House Republicans back Say as Speaker, focus on not raising GET
House Republicans back Say as Speaker, focus on not raising GET

HONOLULU—On Friday, State House Republicans announced that they will be voting to keep Democrat Calvin Say as Speaker of the House. The announcement puts an apparent end to the Kaimuki representative’s fight against a group of 18 Democratic dissidents who had rallied behind Rep. Roy Takumi for House leadership.

The State House Minority Leader, Rep. Gene Ward, said in a statement that Say’s return as Speaker “was the best choice to ensure the State’s long-term fiscal condition improves.”

“We need leadership in place so we can get on with the business of the people of Hawaii,” said Republican Rep. Aaron Ling Johanson.

With the backing of the eight House Republican Caucus members, Republicans expect Say to keep spending down and to organize the House expeditiously.

In October, Say told The Hawaii Independent: “I do not support a General Excise Tax (GET) increase. I feel that such an action would jeopardize the economic recovery, raise the cost of living for residents, and exacerbate the regressive effect of the GET. If additional revenues must be raised, my first preference would be to limit or eliminate tax breaks for special interests.”

Say’s commitment to not raising the GET was a deciding factor for House Republicans.

“The eight of us [House Republicans] have heard directly from our constituents from Oahu to Maui about the importance of not raising the GET, providing favorable pro-small business initiatives that will create jobs, and ensuring improvements are made to State infrastructures,” Ward said. “With Say returning for his seventh term as Speaker, we feel confident these issues will be a top priority this session.”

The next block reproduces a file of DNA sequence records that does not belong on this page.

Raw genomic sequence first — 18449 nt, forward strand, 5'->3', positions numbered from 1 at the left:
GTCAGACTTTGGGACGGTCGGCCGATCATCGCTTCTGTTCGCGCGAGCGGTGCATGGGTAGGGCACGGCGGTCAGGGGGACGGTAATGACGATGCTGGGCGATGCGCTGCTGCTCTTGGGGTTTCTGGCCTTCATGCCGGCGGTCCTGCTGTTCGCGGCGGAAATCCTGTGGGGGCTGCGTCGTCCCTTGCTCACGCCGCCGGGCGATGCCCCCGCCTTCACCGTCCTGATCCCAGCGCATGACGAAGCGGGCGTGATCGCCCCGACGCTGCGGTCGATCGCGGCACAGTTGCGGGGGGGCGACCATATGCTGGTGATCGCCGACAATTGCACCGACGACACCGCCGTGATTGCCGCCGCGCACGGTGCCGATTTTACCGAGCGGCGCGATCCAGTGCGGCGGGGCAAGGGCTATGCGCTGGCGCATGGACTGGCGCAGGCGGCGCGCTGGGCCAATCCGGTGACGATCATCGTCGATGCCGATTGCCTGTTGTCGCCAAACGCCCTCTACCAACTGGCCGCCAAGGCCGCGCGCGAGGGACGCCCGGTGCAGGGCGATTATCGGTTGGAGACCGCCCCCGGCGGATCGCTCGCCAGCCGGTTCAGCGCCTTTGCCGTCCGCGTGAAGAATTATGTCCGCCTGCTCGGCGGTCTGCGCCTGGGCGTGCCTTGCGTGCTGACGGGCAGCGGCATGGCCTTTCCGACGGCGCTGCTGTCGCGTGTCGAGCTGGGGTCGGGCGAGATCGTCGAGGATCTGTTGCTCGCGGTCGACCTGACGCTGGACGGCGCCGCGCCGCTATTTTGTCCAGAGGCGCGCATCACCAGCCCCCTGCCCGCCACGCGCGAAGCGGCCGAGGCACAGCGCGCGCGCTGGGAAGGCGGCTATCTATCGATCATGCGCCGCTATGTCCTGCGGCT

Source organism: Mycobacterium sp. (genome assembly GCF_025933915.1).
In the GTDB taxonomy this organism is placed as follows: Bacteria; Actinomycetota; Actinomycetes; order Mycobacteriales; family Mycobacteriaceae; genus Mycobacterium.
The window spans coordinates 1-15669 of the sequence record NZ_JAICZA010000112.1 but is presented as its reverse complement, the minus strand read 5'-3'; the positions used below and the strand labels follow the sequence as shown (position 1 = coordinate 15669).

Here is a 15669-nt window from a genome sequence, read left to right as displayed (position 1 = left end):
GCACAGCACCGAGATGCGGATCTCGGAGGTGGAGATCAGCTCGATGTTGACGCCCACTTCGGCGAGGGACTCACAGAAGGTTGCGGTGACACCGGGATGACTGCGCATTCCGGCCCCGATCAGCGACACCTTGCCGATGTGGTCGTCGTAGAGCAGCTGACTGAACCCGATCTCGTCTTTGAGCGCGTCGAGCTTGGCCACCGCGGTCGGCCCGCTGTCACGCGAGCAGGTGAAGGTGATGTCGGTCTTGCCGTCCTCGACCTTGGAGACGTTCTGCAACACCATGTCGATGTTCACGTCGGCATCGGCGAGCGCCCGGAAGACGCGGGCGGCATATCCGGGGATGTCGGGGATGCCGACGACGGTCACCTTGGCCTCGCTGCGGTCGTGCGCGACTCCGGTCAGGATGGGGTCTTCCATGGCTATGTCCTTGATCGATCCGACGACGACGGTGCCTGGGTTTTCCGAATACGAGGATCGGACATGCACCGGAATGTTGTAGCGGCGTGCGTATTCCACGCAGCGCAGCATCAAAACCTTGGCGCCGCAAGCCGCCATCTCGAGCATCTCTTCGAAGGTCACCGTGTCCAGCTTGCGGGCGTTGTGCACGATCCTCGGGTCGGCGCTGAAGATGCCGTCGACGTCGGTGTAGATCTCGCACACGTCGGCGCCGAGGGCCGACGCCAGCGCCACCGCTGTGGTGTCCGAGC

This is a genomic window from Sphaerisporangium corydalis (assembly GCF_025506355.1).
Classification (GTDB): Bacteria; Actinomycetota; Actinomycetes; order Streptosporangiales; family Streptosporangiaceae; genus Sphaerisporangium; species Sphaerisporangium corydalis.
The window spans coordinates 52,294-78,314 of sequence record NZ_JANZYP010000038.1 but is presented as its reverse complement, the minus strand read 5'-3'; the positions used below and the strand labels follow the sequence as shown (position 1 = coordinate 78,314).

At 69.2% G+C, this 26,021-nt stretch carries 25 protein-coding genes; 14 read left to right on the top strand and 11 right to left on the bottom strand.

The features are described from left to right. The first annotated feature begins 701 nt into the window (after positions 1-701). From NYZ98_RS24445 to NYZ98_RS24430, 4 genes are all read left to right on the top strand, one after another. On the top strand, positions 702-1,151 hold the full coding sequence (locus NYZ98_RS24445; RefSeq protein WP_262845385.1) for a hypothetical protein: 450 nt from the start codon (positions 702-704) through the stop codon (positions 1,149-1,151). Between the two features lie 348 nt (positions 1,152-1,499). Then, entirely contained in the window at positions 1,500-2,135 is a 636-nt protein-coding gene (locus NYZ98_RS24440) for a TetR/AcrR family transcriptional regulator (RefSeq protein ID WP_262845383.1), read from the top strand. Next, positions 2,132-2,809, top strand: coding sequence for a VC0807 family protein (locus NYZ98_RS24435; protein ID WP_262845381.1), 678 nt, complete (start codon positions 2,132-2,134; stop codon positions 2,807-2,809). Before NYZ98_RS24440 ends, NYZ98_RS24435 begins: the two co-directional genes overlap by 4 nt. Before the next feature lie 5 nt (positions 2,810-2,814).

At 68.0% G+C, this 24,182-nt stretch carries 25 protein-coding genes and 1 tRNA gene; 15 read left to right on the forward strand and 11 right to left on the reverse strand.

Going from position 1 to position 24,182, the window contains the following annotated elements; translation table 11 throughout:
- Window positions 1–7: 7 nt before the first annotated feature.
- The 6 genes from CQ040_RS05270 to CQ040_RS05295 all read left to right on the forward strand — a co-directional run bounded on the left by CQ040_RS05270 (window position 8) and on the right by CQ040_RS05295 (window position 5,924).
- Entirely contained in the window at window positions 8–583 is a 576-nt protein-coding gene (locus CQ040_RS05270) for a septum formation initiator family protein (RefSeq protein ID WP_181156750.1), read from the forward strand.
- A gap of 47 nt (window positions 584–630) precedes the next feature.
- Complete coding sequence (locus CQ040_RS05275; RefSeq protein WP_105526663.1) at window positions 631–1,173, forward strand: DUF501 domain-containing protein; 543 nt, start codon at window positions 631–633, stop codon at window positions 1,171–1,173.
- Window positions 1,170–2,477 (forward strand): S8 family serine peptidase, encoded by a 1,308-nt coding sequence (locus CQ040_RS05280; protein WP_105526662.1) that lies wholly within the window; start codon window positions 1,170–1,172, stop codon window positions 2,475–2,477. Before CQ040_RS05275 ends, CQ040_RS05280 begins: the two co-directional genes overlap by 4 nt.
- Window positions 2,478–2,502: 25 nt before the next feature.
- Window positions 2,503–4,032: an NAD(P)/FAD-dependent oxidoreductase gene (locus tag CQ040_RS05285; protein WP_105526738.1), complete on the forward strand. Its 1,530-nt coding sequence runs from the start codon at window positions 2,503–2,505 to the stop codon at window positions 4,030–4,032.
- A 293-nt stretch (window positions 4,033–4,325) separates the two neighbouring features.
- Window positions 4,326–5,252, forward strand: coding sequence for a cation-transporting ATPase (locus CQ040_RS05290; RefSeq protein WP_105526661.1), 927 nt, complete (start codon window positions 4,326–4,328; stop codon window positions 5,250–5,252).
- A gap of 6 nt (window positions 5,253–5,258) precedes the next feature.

Say has served as Speaker for the last 12 years.

“The Republican caucus is focused on strengthening and diversifying our local economy.”


“The Republican caucus is focused on strengthening and diversifying our local economy,” Ward added. “Therefore, we are very concerned that the administration and the legislative finance committees maintain fiscal discipline to ensure our residents are not negatively impacted.”

The addition of the eight Republican votes ends a months-long stalemate that saw 25 House Democrats backing Say, including last month’s late commitment by freshman Rep. Linda Ichiyama, against the 18 dissidents. A nominee needs 26 votes to be seated as Speaker.

The group of Democratic dissidents included Rep. Della Au Belatti, Rep. Tom Brower, Rep. Mele Carroll, Rep. Denny Coffman, Rep. Cindy Evans, Rep. Faye Hanohano, Rep. Gilbert Keith-Agaran, Rep. Chris Lee, Rep. Sylvia Luke, Rep. Dee Morikawa, Rep. Hermina Morita , Rep. Mark Nakashima, Rep. Scott Nishimoto, Rep. Scott Saiki, Rep. Maile Shimabukuro, Rep. K. Mark Takai, Rep. Roy Takumi, and Rep. Jessica Wooley.

Last month, the Democrats backing Takumi for Speaker sent a letter to Say that stated: “Too often votes are traded for pet projects and positions without regard to a larger policy agenda. We believe that the challenges facing Hawaii are too great to continue this practice. Leadership must focus on resolving the larger challenges, and not just narrow issues that benefit only a few.”

When the 2011 Legislative Session convenes on January 19, committee chair assignments will paint a picture as to how dissident Democrats are punished and how the Republican Caucus might be rewarded.

Correction: the Legislature convenes on January 19, not on the 20th as previously written.

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